These companies develop multiple data centers (at least two) that are located far away from each other. These data centers are interlinked with a strong communication network that facilitates the quick transfer of data in case of any disaster at either of these centers.
There is an exact replica of the working data system:
This is where the data is backed up almost immediately per hour, per minute or even per second. With this method, business or a corporation can recover from a disaster almost immediately. Even though this method is the most efficient, it is the most expensive as well. In other words, the administrative overhead to maintain this kind of backup and recovery can be quite cost prohibitive.
The steps to be used when creating a disaster management system:
There are a few general guidelines to be followed when creating a disaster recovery plan, and these are as follows:
- Collect all the relevant data regarding the network infrastructure of the business or corporation.
- Conduct a historical review of any disasters which occurred in the past and the strategies which were used to recover from them.
- An analysis of both the current and anticipated cyber-threat vector landscape.
- A formulation of an emergency response team and the assignment of the required duties to them.
- A review of the disaster management system and the actions which are supposed to take place in the face of a disaster.
- The completion of the disaster management plan in accordance with the IT infrastructure.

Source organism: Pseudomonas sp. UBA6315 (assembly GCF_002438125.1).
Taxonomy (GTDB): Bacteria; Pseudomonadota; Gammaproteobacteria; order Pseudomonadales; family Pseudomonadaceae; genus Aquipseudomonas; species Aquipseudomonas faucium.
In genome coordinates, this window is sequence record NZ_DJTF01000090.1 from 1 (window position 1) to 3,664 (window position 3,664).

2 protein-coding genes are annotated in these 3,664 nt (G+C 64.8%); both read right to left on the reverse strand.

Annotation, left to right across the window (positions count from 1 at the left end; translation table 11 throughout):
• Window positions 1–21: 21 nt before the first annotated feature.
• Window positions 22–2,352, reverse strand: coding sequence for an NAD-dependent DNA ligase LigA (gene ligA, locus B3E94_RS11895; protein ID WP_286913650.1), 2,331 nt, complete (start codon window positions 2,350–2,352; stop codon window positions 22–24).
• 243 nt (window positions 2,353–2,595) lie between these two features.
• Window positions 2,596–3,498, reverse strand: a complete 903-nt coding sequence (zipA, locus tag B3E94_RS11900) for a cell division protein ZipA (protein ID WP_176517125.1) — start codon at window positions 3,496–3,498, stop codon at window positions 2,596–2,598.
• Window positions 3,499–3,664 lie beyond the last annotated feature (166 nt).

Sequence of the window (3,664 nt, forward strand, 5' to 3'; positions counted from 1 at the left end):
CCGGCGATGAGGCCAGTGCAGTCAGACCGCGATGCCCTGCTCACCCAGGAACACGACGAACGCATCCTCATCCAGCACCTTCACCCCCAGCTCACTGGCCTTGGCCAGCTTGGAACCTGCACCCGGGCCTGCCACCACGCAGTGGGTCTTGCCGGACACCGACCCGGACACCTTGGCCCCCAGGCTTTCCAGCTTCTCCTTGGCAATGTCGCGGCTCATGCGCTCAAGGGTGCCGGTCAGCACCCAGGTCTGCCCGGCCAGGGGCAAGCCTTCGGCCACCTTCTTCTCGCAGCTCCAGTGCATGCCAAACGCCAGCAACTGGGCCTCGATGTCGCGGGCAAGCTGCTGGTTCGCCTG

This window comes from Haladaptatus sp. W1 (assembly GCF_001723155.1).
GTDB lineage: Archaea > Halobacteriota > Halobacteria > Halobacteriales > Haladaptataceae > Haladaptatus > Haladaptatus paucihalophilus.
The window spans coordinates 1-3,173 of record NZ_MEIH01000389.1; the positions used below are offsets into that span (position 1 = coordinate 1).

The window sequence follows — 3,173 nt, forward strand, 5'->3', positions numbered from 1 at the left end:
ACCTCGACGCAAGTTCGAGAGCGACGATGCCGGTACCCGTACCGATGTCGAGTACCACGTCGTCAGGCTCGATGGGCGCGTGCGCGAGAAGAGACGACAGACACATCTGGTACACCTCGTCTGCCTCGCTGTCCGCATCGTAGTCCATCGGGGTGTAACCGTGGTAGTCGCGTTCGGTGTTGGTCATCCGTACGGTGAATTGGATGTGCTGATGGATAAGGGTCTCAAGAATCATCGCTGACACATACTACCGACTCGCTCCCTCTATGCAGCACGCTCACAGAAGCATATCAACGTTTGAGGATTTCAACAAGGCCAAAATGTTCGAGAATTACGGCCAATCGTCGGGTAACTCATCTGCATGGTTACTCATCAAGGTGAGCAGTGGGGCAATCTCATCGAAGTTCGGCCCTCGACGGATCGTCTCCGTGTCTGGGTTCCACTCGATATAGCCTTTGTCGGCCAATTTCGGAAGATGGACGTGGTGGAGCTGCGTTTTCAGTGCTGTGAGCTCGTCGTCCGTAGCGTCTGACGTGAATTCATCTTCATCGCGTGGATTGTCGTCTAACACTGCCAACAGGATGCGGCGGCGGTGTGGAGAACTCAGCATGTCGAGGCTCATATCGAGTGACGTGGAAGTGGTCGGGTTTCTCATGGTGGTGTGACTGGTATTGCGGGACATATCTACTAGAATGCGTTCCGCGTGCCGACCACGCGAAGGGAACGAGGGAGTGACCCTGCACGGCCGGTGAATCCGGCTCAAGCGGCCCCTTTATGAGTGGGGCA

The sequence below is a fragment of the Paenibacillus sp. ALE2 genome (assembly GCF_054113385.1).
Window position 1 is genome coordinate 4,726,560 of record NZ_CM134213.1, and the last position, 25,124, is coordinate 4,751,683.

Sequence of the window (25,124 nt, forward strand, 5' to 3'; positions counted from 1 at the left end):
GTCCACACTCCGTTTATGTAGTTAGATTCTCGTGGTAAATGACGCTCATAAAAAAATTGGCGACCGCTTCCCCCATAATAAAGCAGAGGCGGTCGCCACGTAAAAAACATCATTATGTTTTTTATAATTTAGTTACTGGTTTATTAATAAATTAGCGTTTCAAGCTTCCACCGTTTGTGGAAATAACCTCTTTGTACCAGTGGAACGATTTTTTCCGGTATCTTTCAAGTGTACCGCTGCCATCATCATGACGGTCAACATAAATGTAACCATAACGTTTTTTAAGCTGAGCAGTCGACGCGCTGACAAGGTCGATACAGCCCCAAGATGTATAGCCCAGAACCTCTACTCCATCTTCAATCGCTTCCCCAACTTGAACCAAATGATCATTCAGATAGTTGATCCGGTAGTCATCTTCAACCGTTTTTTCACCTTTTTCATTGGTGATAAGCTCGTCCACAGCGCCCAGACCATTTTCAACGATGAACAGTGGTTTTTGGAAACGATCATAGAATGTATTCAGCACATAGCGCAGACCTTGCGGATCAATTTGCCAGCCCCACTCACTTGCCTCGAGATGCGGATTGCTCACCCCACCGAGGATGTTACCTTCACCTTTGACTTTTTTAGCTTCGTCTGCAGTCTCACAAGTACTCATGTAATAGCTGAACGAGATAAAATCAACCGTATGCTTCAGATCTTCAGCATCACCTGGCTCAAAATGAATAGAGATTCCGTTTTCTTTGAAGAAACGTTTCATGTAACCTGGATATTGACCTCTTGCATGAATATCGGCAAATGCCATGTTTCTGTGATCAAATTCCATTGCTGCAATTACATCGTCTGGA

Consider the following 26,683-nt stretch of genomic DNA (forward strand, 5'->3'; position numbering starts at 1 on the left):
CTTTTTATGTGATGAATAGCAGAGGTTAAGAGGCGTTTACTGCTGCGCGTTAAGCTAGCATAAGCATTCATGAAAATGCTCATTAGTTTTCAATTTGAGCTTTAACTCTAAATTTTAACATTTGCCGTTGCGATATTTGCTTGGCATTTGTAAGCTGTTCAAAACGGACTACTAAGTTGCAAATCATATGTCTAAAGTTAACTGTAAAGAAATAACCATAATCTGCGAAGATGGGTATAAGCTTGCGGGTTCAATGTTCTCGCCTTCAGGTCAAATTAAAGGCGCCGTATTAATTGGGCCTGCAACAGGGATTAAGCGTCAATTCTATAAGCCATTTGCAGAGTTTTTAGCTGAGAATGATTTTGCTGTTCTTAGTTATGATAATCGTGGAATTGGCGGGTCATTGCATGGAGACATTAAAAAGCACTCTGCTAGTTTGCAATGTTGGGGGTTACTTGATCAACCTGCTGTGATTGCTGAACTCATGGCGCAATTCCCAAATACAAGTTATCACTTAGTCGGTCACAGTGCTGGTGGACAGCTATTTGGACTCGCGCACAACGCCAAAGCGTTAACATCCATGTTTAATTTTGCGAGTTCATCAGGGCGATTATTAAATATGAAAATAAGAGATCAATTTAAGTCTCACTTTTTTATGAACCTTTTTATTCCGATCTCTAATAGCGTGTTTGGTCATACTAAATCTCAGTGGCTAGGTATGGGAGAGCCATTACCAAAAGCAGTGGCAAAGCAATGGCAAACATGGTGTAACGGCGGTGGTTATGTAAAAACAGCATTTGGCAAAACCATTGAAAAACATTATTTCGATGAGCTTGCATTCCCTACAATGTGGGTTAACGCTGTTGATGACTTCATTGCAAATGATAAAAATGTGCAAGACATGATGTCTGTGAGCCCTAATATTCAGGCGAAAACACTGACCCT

- The testing and constant fine tuning/upgrading of the disaster recovery plan.
The types of disaster management plans are dependent upon their application environment which are as follows:
Data center disaster management plan:
This plan focuses primarily upon the infrastructural impacts of the disaster. It mainly takes care of the physical aspects of the IT infrastructure which includes the facility location, power system, storage facilities, and office premises.
Network disaster management plan:
This specific plan relates to the network infrastructure of the business or corporation. Before the development of this kind of plan can even be considered, it is essential to understand the entire network infrastructure and its layout as well as its functionalities.
Cloud disaster management plan:
Cloud-based recovery plan vary from the backup of necessary files to the complete backup of data. Although crafting this kind of plan is the responsibility of the provider that is hosting the cloud-based environment, the business or corporation must also work in conjunction with the provider to ensure that its data can be downloaded quickly onto the new servers after disaster strikes.
Virtualized disaster management plan:
As the name suggests, a virtual machine engages almost immediately after any disaster takes place, not only preserving the saved data but also helping retrieve the application data.
As previously discussed, the world that we live in is driven by data. Thus, it is essential to consider all the disasters which can render any kind or type of threat to it.
Organizations that haven’t formulated their disaster management system can refer to the above guidelines and use them to help create a basic disaster recovery plan with the guidance and help of disaster recovery specialists.